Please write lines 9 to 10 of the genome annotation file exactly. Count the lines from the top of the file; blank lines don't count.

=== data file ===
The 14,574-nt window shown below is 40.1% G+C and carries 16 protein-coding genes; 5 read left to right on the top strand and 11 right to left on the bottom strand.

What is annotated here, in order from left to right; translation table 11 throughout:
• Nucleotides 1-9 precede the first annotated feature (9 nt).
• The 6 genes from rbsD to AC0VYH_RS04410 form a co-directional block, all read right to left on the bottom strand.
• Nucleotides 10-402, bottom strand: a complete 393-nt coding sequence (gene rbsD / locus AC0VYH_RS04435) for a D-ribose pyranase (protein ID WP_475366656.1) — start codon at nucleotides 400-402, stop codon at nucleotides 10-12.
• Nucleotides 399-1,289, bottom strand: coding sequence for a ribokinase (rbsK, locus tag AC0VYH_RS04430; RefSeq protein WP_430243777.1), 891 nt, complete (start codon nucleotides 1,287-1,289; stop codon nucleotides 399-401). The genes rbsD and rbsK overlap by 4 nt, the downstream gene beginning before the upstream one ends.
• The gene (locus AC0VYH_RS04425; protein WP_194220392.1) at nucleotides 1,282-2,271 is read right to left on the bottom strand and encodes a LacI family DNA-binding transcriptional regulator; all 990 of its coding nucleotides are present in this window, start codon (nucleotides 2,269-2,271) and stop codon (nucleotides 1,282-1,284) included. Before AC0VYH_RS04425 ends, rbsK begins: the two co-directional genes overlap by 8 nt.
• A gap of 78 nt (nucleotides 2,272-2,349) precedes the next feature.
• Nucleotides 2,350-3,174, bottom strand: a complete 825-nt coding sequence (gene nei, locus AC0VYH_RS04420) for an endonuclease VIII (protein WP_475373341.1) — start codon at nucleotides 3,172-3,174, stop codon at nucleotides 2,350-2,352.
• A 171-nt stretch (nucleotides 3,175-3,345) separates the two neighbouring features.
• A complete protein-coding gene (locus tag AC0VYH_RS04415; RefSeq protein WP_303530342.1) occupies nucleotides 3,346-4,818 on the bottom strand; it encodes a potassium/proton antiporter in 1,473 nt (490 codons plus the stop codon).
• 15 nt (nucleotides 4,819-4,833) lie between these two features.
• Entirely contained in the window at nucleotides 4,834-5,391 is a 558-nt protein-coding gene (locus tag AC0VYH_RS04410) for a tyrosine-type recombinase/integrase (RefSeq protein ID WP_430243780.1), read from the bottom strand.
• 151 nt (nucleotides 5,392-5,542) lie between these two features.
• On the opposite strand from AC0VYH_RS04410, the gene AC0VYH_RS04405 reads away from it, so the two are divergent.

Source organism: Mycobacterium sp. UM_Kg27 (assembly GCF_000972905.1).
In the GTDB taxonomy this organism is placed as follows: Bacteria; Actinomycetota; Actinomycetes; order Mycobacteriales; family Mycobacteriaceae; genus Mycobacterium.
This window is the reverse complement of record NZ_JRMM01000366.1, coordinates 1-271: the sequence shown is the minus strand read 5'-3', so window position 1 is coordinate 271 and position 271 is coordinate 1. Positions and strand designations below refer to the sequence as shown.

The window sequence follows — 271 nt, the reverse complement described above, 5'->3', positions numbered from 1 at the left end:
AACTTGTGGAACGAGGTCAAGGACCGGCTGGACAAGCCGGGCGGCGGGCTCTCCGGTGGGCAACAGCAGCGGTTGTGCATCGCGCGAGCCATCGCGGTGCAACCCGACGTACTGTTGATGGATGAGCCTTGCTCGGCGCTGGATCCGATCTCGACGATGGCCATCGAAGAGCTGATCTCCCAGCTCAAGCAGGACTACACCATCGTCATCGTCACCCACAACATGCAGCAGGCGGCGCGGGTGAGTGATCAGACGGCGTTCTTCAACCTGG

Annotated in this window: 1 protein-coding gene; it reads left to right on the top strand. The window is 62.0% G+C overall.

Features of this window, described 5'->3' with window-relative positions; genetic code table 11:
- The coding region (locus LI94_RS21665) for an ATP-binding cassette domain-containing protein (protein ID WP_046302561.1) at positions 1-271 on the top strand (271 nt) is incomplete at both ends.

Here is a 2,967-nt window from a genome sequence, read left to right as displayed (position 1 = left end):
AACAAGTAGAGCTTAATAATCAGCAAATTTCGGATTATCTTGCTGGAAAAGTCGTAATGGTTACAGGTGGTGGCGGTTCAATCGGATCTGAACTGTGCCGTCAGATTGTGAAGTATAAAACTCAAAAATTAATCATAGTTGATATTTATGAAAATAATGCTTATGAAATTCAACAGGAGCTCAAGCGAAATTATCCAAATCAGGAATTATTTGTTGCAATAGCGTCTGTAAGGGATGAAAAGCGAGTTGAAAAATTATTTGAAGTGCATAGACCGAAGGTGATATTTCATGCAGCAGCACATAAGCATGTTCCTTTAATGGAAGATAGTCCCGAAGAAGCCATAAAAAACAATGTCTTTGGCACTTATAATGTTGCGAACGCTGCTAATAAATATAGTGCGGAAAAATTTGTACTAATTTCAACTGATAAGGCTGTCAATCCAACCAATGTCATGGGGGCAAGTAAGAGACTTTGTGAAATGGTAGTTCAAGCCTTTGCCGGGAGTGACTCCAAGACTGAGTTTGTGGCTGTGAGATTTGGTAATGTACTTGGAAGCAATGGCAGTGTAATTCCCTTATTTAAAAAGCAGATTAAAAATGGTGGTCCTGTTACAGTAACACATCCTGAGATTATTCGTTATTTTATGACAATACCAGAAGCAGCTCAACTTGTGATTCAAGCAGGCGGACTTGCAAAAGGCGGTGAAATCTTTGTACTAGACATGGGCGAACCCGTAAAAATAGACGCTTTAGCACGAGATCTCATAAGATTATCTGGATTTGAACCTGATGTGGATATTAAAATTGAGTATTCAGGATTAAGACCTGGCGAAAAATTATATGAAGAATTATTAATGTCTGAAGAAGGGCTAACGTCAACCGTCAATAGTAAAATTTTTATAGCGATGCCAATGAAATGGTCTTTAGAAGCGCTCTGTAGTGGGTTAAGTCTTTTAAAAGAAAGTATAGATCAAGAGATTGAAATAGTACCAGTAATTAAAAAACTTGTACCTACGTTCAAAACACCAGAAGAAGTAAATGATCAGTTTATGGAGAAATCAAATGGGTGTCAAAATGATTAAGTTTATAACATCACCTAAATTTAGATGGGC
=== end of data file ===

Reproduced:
• Nucleotides 2,350-3,174, bottom strand: a complete 825-nt coding sequence (gene nei, locus AC0VYH_RS04420) for an endonuclease VIII (protein WP_475373341.1) — start codon at nucleotides 3,172-3,174, stop codon at nucleotides 2,350-2,352.
• A 171-nt stretch (nucleotides 3,175-3,345) separates the two neighbouring features.